In the unlikely event of a blown case, propellant gas and debris are diverted into the magazine by two large openings at the bottom of the bolt. Any gas traveling back between the bolt and the left side of the receiver wall should be deflected away from the shooter by a shallow flange on the side of the bolt shroud. Protrusion of the cocking piece through the rear of the bolt shroud indicates a cocked firing pin. A rocker-style, two-position safety lever located just behind the bolt blocks the trigger. The bolt can be rotated for loading and unloading the chamber with the safety engaged.
The bottom of the receiver is flat while facets machined into its sides at the top trim away ounces and add a nice touch. The shape and heights of the receiver bridge and ring along with holes drilled and tapped with the proper spacing allow the use of any scope mount made for the Remington Model 700. The recoil lug is integral with the receiver.
Bottom metal is aluminum, replete with straddle-style hinged floorplate and a release button located at the front of the trigger guard. The release works fine, but I’d rather see it on the inside of the guard. The internal magazine holds five cartridges in staggered positions and is plenty long enough for short cartridges like the 7mm-08. Overall length for a couple of my handloads was 2.840 inches, and they traveled from magazine to chamber without a hitch.
Creep and overtravel were totally absent from the fully adjustable Timney trigger. Pull weight from the factory averaged 3 pounds, 3 ounces on a Lyman scale with a variation of 6 ounces. Its smoothness made the trigger feel much lighter, so I did not adjust it prior to hunting with the rifle.
The Bell & Carlson stock has a Whelen-style cheekrest and is constructed of Aramid fiber-reinforced fiberglass composite. Hand-laying the material into a mold makes the stock stronger and more rigid than a less-expensive injection-molded stock, but it is a bit heavier. Replete with a Pachmayr Decelerator recoil pad and a pair of quick-detach sling-swivel posts, the stock weighs 2 pounds, 2 ounces with several of those ounces added by a full-length aluminum bedding block. The finish is gray with black accent webbing. A thinner grip would be better, but otherwise the stock needs no improvement.
After several handloads and factory loads were tried, Nosler ammunition loaded with the 140-grain Ballistic Tip emerged as the most accurate, with three-shot groups averaging 0.52 inch at 100 yards and 2.23 inches at 300 yards. Velocity from the 24-inch barrel averaged 2,816 fps. Zeroed 3 inches high at 100 yards, bullet impact at 300 yards was 5 inches below point of aim and 15 inches low at 400 yards. Residual energy at the longer distance was around 1,350 ft-lbs. My handload with that bullet was about as accurate at 100 yards, but for reasons I have yet to figure out, the average group size was considerably larger at 300 yards.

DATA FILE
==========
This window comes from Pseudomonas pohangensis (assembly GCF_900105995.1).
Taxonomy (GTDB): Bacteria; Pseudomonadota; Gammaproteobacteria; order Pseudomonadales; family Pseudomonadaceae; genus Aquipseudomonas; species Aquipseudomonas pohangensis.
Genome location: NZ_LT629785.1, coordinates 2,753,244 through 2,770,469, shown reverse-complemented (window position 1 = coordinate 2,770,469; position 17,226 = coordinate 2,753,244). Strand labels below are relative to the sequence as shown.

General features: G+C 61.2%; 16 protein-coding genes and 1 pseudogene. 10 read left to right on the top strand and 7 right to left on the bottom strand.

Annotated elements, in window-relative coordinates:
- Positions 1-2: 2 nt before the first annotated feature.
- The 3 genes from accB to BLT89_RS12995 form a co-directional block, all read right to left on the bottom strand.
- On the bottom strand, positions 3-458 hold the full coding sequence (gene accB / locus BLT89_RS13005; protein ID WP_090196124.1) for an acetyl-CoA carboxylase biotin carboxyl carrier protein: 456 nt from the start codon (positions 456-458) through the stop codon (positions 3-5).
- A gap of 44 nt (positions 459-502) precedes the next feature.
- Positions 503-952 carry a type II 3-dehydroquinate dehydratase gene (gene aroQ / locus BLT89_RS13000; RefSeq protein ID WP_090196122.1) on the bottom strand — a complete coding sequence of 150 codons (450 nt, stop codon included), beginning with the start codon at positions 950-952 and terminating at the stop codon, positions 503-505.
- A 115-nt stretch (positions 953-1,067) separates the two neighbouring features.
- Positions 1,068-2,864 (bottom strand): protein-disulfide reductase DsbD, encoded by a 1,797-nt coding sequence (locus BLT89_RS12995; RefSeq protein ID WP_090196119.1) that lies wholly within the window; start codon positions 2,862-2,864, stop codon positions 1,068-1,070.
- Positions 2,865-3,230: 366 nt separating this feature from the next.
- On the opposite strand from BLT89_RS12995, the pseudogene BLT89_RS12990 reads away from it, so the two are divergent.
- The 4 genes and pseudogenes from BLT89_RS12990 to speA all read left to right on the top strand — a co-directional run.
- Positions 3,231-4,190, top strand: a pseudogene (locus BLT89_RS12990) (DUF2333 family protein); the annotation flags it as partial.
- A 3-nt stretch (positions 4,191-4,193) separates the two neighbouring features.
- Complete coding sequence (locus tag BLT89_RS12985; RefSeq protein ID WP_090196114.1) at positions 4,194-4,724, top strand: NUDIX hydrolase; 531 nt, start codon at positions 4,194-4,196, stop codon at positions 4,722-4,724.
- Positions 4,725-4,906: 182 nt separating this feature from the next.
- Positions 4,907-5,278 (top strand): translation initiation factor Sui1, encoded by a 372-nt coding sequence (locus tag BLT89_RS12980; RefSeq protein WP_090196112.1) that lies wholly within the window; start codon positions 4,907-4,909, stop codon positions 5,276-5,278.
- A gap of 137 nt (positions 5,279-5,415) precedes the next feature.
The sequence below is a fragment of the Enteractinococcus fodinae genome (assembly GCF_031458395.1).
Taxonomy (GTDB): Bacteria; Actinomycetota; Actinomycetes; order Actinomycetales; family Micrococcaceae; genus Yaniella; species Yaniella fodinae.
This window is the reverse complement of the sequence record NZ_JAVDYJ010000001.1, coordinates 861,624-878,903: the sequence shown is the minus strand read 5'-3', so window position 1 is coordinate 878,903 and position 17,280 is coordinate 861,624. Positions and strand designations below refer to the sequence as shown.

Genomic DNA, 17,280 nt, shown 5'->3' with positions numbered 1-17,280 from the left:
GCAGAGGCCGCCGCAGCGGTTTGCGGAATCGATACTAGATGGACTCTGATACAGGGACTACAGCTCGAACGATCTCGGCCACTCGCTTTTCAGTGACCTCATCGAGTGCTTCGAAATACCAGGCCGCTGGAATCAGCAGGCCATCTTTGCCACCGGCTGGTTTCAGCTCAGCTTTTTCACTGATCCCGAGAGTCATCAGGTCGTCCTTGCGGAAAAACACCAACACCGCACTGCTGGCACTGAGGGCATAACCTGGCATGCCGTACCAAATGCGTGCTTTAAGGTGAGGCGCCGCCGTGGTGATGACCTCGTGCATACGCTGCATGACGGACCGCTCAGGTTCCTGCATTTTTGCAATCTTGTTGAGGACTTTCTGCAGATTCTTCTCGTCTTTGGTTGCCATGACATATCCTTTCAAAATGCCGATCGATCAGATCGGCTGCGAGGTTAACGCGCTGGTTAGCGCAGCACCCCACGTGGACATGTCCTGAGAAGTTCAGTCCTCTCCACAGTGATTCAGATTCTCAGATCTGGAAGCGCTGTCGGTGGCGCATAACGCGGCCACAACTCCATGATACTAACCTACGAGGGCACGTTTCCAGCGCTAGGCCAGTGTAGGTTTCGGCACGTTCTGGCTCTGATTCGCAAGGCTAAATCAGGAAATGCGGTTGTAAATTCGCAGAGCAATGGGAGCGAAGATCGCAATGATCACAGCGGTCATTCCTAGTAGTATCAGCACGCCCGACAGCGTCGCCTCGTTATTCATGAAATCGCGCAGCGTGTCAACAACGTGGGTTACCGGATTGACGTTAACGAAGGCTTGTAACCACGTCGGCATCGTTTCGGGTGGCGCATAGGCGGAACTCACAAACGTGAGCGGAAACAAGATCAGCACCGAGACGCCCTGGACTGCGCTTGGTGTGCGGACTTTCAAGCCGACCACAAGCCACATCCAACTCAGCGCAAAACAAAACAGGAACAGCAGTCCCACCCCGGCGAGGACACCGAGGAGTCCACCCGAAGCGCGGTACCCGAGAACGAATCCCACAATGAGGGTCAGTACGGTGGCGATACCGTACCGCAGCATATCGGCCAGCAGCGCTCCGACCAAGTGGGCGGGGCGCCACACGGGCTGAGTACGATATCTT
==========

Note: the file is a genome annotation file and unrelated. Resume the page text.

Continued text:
The 7mm-08 is often thought of as best suited for use on deer, and for the most part, that’s how I have used it through the years. But when loaded with the right bullet and used at ethical distances, it will handle larger game with aplomb. An Alaskan guide I once hunted with has used a rifle in 7mm-08 to bump off more moose than most of us will ever see. His favorite handload with the Nosler 175-grain Partition is included in the accuracy chart except he uses regular H4831, and I chose the Short Cut version for its higher density. While hunting elk in Utah with a friend, I watched him bag a magnificent bull at just over 300 yards. His handload pushed the Swift 140-grain A-Frame along at 2,800 fps.
Some First-Rate Powders for the 7mm-08
There is an abundance of suitable powders for use in 7mm-08 handloads. For many years H414 was my favorite behind 120-, 130-, and 140-grain bullets, and it along with W760, which is the same powder with a different name, now share the top slot on my preference list. As more modern powders go, CFE 223 is equally good with bullets of those weights. H4350, IMR 4350, and IMR 4451 also work fine, although charge compression is quite heavy, so they are better matched up with heavier bullets. When loading those weighing 160 and 175 grains, Hybrid 100V, Reloder 19, Hunter, VihtaVuori N160, and good old faithful H4831 are hard to beat. Spherical powders are more difficult to ignite than stick powders, and the colder the temperature is during a hunt, the more stubborn they become. Switching to a magnum primer in loads for cold-weather hunting is a good idea.
Before leaving the subject of powders, I must point out that discrepancies in various reloading manuals for maximum loads of H414 in the 7mm-08 remind us of the importance of beginning with a recommended start load and carefully working toward maximum. The Hodgdon Annual Manual has maximums of 46.0 grains for a 140-grain bullet and 46.5 grains for a 150-grain bullet. That’s not a misprint—half a grain more powder for a bullet weighing an additional 10 grains. Maximums in the Hornady manual are 49.9 grains for various 139-grain bullets and 48.3 grains for those weighing 154 grains. That’s almost four grains more for a 139-grain bullet than Hodgdon shows for a bullet weighing only one grain more. Nosler shows 46.0 grains as maximum for 140- and 150-grain bullets. So who is right? They all are for their lots of components in their pressure barrels and under their ambient conditions.
Any way you look at it, the 7mm-08 is a great little cartridge. It delivers excellent accuracy from an accurate rifle and generates all the power most hunters need for most of the hunting they do. There are too many factory loads to count, and those who are sensitive to recoil find it quite comfortable to shoot. Handloaders love it because it loves many different powders and is quite stingy about using them. There are more glamorous big-game cartridges on both sides of its performance range but the 7mm-08 has been handling many jobs quite well for the past 35 hunting seasons and will continue doing so for many years to come.